The problem that undermines efforts to make Kansas City sustainable are in many ways the same problems, albeit on a larger scale, that make it hard to build sustainability on the household level. Current policy focuses on making a better "bad:" i.e., low sulfur coal, hybrid cars, bamboo flooring. What would be better would be to shift more to the "goods:" walking, biking, and generally consuming less.
Once a suburb has been developed and infrastructure has been invested and built to service that new "place," the die is cast. People can build a solar panel, but they are still going to be driving just as far from work to home. You can have a Prius, but you are still driving it on roads. It's the miles, not the mileage. Its the low-density development that prevents people from walking or biking.
For individuals, it is much the same: once a bad decision has been made, even trying to improve on a "bad," is limited. Owen does own that house that is 1 mile from the nearest commercial entity. He could move back to NYC, but then someone else would move into his home and consume on the same scale. If anything, he reasons, its better for a work-at-home person to inhabit this space.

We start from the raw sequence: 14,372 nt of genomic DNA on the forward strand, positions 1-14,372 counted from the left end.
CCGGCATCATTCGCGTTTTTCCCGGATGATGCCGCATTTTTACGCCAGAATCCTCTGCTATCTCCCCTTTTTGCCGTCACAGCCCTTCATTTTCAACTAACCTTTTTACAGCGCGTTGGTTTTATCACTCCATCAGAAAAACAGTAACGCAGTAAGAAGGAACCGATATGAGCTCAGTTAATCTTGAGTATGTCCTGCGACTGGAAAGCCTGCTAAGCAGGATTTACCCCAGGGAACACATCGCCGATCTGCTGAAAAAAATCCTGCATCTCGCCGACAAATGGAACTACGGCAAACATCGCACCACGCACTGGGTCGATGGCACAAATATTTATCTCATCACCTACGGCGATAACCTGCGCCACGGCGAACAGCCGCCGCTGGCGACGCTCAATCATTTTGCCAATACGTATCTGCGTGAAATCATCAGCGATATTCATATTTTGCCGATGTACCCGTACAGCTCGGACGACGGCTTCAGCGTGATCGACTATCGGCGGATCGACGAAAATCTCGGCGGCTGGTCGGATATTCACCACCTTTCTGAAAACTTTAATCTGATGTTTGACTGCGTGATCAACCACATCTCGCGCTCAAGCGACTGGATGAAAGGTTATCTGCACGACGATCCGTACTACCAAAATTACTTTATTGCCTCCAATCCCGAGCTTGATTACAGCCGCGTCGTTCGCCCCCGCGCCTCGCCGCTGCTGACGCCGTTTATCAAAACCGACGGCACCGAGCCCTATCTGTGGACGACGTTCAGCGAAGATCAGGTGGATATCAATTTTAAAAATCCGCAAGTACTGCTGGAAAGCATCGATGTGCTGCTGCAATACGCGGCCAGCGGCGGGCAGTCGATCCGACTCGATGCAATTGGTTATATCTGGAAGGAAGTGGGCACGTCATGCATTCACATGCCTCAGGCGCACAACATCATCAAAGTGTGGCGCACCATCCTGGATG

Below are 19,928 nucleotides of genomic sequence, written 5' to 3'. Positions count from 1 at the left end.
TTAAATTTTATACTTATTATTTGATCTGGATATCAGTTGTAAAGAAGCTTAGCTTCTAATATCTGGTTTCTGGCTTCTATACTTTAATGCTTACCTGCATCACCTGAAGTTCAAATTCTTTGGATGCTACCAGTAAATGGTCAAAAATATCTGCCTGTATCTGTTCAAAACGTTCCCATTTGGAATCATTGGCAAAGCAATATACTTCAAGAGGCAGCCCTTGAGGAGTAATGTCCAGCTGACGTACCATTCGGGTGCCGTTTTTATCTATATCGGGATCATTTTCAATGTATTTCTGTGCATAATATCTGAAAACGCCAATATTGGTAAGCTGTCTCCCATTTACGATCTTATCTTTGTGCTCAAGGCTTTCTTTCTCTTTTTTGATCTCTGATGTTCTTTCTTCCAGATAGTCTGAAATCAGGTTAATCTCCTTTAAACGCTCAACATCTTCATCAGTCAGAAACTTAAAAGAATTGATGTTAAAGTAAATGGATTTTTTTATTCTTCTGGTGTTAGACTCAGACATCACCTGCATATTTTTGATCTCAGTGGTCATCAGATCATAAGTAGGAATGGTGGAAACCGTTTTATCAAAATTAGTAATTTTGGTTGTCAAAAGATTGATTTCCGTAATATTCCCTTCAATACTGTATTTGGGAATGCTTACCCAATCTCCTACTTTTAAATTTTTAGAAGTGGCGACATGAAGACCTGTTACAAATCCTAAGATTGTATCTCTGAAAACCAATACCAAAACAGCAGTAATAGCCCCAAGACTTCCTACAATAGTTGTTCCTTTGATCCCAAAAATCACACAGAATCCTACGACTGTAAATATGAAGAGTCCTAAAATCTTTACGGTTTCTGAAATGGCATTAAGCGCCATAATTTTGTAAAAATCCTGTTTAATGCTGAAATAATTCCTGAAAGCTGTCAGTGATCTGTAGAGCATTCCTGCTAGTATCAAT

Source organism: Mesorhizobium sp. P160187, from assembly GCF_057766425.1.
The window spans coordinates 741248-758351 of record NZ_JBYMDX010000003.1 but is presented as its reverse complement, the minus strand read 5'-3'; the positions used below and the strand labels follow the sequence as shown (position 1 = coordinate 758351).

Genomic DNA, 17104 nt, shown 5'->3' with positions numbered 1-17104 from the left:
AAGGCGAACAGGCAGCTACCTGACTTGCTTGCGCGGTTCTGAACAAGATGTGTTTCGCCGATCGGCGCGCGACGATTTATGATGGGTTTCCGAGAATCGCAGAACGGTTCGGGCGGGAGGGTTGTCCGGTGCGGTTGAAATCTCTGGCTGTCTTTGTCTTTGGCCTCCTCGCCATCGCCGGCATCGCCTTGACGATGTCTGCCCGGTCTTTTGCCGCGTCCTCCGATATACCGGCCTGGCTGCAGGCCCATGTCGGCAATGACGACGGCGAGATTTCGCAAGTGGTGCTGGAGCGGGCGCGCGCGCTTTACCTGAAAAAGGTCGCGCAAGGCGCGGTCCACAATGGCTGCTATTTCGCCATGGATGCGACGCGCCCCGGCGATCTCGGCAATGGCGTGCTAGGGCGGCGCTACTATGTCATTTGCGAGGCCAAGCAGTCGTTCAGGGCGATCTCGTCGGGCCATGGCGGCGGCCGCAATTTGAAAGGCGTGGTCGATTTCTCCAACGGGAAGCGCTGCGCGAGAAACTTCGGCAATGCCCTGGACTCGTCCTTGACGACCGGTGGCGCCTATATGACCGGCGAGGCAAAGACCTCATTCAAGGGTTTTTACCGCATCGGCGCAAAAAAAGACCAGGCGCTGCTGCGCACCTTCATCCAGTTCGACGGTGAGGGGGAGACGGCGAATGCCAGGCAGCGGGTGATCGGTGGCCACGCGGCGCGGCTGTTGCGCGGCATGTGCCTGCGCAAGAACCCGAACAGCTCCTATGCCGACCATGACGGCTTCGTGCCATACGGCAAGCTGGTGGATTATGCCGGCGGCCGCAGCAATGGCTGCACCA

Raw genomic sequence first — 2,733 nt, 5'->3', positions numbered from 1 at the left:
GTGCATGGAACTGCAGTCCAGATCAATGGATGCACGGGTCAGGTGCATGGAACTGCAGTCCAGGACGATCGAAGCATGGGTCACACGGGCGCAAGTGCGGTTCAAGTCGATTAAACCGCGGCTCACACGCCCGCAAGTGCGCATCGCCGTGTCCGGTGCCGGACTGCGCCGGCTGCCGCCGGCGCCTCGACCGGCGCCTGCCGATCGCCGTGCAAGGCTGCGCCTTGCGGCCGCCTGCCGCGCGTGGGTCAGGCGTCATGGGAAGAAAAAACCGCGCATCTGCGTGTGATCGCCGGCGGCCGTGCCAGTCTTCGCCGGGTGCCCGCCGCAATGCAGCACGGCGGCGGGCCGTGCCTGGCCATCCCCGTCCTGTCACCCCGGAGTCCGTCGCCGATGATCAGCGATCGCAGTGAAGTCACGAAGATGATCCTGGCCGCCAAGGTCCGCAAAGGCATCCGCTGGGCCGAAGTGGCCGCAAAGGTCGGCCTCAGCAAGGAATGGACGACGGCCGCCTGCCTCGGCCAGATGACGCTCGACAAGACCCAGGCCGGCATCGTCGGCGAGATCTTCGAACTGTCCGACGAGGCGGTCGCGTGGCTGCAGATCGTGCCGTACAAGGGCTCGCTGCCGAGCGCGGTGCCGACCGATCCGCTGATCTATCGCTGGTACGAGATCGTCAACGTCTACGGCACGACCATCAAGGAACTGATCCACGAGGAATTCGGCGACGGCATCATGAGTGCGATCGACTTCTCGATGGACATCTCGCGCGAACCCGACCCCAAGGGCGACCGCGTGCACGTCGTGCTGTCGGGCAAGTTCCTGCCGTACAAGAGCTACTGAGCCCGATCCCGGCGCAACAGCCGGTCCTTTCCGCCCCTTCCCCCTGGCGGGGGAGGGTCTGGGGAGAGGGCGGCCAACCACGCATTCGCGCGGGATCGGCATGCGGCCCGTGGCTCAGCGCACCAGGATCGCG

I think he recognizes the value of using market forces and incentives to change travel plans, but he seems to argue that the labor-saving capacity of oil is rarely equalized by policy. Oil is just too efficient, it seems. You have to deny its use - rationing its use only makes the auto mode more efficient - thereby reducing the chance that congestion will send a strong enough signal to travelers that they should just ride a bike.
I haven't been satisfied with Michael Pollan because he seems to ignore some of the critiques against his ideas. I.E. - if I consume "local", do I have to give up coffee, gasoline, and most anything made with foreign minerals? How about the 2 or 3 billion who will be left to go hungry when we eliminate agriculture at scale? I have appreciated the ability of Bill McKibben to critique the problems of our current lifestyle. Then again, I am not sure he has spoken adequately about their solutions.
Upon reading Owen, I am left with a feeling of the nuances and tensions within many of the questions surrounding the sustainability of people and cities. I think this book has a place for the bookshelves of a policy maker or in the syllabi of some college planning courses. Riverhead Press says this is a book about the environment. Really, it is a book about urban planning. The author makes reference to Jane Jacobs, to Christopher Alexander, to Robert Moses, and to many of the nation's great land-use planners.